Thanksgiving is almost here, and to many Americans, that means turkey, football and Black Friday shopping. Love it or hate it, it’s become something of an institution in the United States. The day after Thanksgiving first became popular among shoppers in the late 1920s, when Macy’s department store advertised holiday sales during their annual Thanksgiving Day parade in New York City. This signaled the start of the holiday shopping season in the United States. Since then, it has evolved into huge sales in retailers across the country. It is an opportunity for retailers to create a sense of urgency by offering ridiculously low prices on certain items, offer special sales for limited hours during the day, or limiting the number of items available for purchase at the special price. Due to the high demand for hot “doorbuster” items, it is not uncommon for shoppers to camp out in front of their favorite stores in hopes of grabbing the coveted items.
Retailers capitalized on the increased popularity of online shopping and started marketing “Cyber Monday” deals. Cyber Monday has only been around since 2005, and legend has it, got its name because the average consumer had dial-up internet at home, and would wait to do their online shopping at work, where the internet connection was faster. While the deals on Cyber Monday might not be quite as good as those of Black Friday, more and more shoppers are taking advantage of the opportunity to stay in the comfort of their home the day after Thanksgiving. Last year, Cyber Monday surpassed Black Friday in terms of revenue—Cyber Monday sales reached $3.45 billion, up 10.2% from 2015, and just ahead of Black Friday’s $3.34 billion. This year, mobile sales are expected to make up for 54% (45% smartphones and 9% tablets) of online sales, beating desktop for the first time.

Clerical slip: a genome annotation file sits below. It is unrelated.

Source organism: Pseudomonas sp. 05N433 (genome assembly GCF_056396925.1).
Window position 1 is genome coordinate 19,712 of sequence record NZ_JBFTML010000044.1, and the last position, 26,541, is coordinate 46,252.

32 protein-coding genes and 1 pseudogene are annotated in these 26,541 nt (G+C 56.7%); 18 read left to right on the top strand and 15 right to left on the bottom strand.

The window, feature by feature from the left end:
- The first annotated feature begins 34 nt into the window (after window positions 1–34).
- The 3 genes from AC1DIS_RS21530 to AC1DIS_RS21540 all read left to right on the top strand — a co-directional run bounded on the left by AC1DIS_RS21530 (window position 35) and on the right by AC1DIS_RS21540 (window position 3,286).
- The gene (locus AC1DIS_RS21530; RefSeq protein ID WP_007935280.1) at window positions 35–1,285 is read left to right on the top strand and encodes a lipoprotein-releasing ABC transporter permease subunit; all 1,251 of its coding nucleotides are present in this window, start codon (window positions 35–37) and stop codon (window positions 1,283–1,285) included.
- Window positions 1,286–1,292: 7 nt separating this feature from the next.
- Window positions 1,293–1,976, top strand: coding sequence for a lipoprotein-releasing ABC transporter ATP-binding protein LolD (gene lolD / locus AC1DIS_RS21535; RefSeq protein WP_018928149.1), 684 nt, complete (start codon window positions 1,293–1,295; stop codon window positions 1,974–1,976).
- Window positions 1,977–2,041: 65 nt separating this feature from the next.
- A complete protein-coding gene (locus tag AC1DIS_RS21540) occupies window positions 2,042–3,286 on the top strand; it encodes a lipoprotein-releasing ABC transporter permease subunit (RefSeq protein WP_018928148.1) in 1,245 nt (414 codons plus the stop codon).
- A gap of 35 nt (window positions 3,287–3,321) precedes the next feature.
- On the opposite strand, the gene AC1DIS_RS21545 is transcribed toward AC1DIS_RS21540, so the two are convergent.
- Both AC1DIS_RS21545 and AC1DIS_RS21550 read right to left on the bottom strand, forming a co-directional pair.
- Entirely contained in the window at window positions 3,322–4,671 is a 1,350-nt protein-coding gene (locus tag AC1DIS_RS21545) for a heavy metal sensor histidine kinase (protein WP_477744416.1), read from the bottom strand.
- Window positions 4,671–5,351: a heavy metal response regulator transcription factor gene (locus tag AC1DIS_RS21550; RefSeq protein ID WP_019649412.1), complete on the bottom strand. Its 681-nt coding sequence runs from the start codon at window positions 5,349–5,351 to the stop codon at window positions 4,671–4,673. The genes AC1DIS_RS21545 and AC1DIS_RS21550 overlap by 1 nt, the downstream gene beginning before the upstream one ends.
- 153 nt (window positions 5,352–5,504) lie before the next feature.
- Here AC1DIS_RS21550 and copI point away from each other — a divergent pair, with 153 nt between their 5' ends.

Small Business Saturday, a recent addition to the holiday weekend line-up, was founded in 2010 by American Express in an attempt to support small businesses and communities around the country. While it has not yet grown into a mega-success like Cyber Monday, 2.1 million small businesses and 112 million consumers participated in the event in 2016.
QuestionPro Audience conducted a study with its shopper panel to understand how consumers plan to shop over Thanksgiving weekend. Our research indicates that shoppers are looking forward to a vigorous holiday shopping season. Black Friday spending is always a good gauge on the state of the economy, and 49% of survey respondents indicated that they plan to spend between $250 and $750 this year on their Black Friday Shopping. A whopping 74% are going to spend the same as or more than they did last year, but only 14% of those surveyed plan to pay for their purchases with cash. As evidenced by recent Kmart and Sears store closings, e-commerce is taking away market share from brick and mortar stores. Online sites such as Amazon are where the majority of our respondents plan to shop. Although there have been predictions that mobile sales will be huge this year, only 10% of respondents plan to shop via mobile phone or tablet. Computers are the hot ticket item this year on 26% of our respondents’ lists, followed by clothing/apparel and kids toys, but mobile phones and video games are not as popular as they have been in recent years, with only 11% of our panel looking to purchase these items. Cyber Monday popularity is still going strong, and 60% of our audience plan to shop those sales as well, but only 27% plan to support Small Business Saturday. All in all, it looks like it will be a prosperous weekend for consumers and retailers alike.
QuestionPro Audience created an infographic with tons of interesting Black Friday information. Check it out!
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